Thursday 7:-00. After applying blister plaster and two layers of moleskin, and taping the whole thing securely, I noticed my middle toenail was turning black. “Boot Bang” its called. I was reminded of Wild, that incredible hike on the Pacific Coast Trail. I’m no Cheryl Strayed. I’m not out to purge my dark past, or reinvent myself. I’m seventy five years old, and this may be my last hurrah as far as long distance hikes go. I have neuropathy, plus a bad hip, and more than occasional twinges of sciatica. Jennifer said last night, “It’s about hiking. You adjust, you make do, you deal with what confronts you.” We’ve, mankind that is, has been walking long distances for hundreds and thousands of years. It speaks to our most basic human need to be on the move. I love wide vistas, and big sky.
Once the boot is on, my foot felt pretty good. After a delicious breakfast of crepes with blueberries and raspberries on top, and another fabulous view of the ocean, we set off. High tide again, and a few good surfers out to catch the morning waves.
We walked up Cliff Rod to Droskyn Point where we could look down on the little town and the lovely wide beach. More uphill, past a youth hostel and onto the SWC Path, and another sharp ascent to the cliffs. Once up on top, it was lovely. We began to see stone chimneys, really like stone smoke stacks, left over from the tin mines in the area. The ore lies imbedded in the granite, and those tall round stone chimneys housed pistons that hung inside the chimney like plungers. The steam engines drove the piston up and down to pump out the water from the mine shafts which went deep into the ground below sea level. We saw wired mounds, like giant anthills, or upside down baskets. These were the sites of abandoned mine shafts. The sides of the cliffs had been scraped away to get at the ore. Great heaps of granite everywhere.
We passed gun emplacements from the First and Second World Wars. The cliffs were high here, and at one point, we explored what must have been an military arsenal of some sort, with bunkers, and gun emplacements, concrete pilings, tunnels that were partially caved in, and covered. This was a very high headland, and commanded almost 180 degrees of lookout. Very good place to watch for the enemy.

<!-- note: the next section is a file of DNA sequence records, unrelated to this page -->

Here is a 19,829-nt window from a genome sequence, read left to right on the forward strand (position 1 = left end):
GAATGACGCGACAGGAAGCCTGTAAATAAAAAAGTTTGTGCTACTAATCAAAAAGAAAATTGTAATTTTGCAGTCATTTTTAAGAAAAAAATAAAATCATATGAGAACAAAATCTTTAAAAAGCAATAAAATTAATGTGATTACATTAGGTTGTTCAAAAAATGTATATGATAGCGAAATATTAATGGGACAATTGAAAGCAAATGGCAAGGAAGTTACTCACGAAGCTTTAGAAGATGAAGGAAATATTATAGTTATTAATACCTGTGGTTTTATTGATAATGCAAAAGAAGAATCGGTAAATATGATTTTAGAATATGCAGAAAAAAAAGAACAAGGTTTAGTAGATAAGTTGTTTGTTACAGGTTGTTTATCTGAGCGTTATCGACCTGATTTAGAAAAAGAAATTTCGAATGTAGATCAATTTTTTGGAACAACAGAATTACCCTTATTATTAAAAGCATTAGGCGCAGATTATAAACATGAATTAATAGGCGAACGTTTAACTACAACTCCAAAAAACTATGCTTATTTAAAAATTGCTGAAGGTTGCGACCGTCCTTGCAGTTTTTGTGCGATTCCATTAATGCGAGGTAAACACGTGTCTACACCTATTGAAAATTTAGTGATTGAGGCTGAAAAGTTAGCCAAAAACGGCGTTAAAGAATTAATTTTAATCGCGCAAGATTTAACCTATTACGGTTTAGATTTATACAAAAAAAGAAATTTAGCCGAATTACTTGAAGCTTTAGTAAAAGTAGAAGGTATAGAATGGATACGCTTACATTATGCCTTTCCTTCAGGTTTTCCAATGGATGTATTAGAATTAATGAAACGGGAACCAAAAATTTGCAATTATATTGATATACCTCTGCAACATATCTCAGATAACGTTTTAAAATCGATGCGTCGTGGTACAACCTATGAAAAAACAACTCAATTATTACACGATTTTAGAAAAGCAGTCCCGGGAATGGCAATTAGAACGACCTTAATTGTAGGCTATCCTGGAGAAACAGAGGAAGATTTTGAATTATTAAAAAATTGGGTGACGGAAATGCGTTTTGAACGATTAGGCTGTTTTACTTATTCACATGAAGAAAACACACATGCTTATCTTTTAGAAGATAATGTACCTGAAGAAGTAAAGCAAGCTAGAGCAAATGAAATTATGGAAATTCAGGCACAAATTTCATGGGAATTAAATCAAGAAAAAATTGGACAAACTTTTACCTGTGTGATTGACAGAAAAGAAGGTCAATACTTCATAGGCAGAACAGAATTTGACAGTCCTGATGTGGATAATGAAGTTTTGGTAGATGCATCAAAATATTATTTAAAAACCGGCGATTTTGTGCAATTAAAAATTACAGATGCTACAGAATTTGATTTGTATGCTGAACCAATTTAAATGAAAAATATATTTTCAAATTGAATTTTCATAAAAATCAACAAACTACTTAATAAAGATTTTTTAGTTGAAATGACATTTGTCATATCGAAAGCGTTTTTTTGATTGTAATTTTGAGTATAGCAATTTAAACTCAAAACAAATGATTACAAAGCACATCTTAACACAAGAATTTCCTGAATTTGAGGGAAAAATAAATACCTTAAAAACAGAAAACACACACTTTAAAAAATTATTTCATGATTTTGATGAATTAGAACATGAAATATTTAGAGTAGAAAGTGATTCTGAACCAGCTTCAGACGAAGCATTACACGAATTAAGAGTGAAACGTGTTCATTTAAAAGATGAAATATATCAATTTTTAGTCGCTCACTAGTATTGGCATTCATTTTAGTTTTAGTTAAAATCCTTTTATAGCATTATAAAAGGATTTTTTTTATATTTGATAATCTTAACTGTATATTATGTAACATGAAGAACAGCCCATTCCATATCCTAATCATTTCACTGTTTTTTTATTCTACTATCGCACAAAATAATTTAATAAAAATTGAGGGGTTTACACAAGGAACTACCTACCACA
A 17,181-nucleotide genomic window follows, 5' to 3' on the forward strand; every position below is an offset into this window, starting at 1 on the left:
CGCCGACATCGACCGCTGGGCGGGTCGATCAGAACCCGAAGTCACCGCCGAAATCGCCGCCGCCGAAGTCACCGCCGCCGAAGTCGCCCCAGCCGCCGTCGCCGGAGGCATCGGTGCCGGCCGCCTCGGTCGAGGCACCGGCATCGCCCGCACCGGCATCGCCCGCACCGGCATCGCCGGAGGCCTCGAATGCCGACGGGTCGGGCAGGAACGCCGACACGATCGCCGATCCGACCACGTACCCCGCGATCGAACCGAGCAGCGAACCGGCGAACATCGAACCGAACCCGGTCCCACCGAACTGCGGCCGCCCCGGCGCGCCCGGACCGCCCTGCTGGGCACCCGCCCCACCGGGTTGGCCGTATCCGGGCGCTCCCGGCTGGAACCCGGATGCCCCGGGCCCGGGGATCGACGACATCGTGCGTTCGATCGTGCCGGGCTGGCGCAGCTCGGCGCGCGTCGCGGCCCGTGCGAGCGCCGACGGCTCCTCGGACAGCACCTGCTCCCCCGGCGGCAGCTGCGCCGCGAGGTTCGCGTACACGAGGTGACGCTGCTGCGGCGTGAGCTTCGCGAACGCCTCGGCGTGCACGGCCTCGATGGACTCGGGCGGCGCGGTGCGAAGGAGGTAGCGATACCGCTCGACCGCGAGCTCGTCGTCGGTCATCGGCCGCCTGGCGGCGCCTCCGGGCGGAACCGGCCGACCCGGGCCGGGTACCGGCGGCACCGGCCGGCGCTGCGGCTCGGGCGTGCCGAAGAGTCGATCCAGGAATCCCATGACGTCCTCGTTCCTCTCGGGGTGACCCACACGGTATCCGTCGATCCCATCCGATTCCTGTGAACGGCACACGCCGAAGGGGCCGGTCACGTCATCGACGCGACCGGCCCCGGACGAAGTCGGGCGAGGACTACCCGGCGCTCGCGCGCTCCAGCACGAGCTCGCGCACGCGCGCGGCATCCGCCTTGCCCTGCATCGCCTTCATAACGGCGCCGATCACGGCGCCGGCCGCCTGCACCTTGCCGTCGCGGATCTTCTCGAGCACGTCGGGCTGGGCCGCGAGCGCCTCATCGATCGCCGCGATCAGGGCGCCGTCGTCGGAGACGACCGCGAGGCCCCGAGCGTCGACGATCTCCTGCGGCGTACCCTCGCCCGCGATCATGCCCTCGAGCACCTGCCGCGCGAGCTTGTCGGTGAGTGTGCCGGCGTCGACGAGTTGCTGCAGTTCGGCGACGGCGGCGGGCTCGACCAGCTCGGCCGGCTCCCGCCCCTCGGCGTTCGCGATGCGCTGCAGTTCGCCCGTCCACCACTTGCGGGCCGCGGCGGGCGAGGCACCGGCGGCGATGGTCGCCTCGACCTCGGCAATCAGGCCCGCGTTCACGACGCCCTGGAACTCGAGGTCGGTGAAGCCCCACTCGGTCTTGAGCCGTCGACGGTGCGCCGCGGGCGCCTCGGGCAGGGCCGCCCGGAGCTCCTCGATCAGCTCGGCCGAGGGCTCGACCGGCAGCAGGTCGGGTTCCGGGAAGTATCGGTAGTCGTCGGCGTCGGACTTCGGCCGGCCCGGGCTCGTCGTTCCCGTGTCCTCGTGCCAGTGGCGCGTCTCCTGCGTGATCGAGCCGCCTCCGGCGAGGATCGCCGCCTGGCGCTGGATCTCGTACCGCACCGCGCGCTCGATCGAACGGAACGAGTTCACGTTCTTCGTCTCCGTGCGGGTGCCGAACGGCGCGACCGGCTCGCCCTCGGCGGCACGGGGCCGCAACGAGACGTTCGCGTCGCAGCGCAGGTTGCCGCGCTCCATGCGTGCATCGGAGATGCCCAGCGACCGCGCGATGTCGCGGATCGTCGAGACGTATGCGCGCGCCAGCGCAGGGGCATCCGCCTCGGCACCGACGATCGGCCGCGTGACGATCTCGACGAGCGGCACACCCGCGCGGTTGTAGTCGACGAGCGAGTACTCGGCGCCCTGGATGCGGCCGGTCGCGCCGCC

We followed along the path, making a sharp descent down into Trevallas Coombe. The path down was difficult, deeply cut in places, and loose stones made the footing unreliable. I had a death grip on my walking sticks, and my boots lost purchase. When we got to the bottom, we followed a road that led past several more stone chimneys to a little cove which must have been where they loaded the ore onto ships. Many different paths meandered up either side of the cove. Checked our trusty guide book, and followed the path between a narrow road and the river to the Blue Hill Tin Streams, a tin mine that is open to the public. We stopped just to take a picture. Then started up a very steep ascent, so steep I had to stop every 40 steps to catch my breath. Beautiful views of the ocean and the cliffs from the top. Some had been ravaged by the miners.
Looking down on the ocean, we saw two tiny bright yellow markers bobbing in the water. They were so far below it took us a while to realize they were two swimmers, one behind the other, slowly making their way around the headland where we stood. When we got around the headland, we saw two yellow rubber boats paddling out of the next cove,Trevaunance Cove.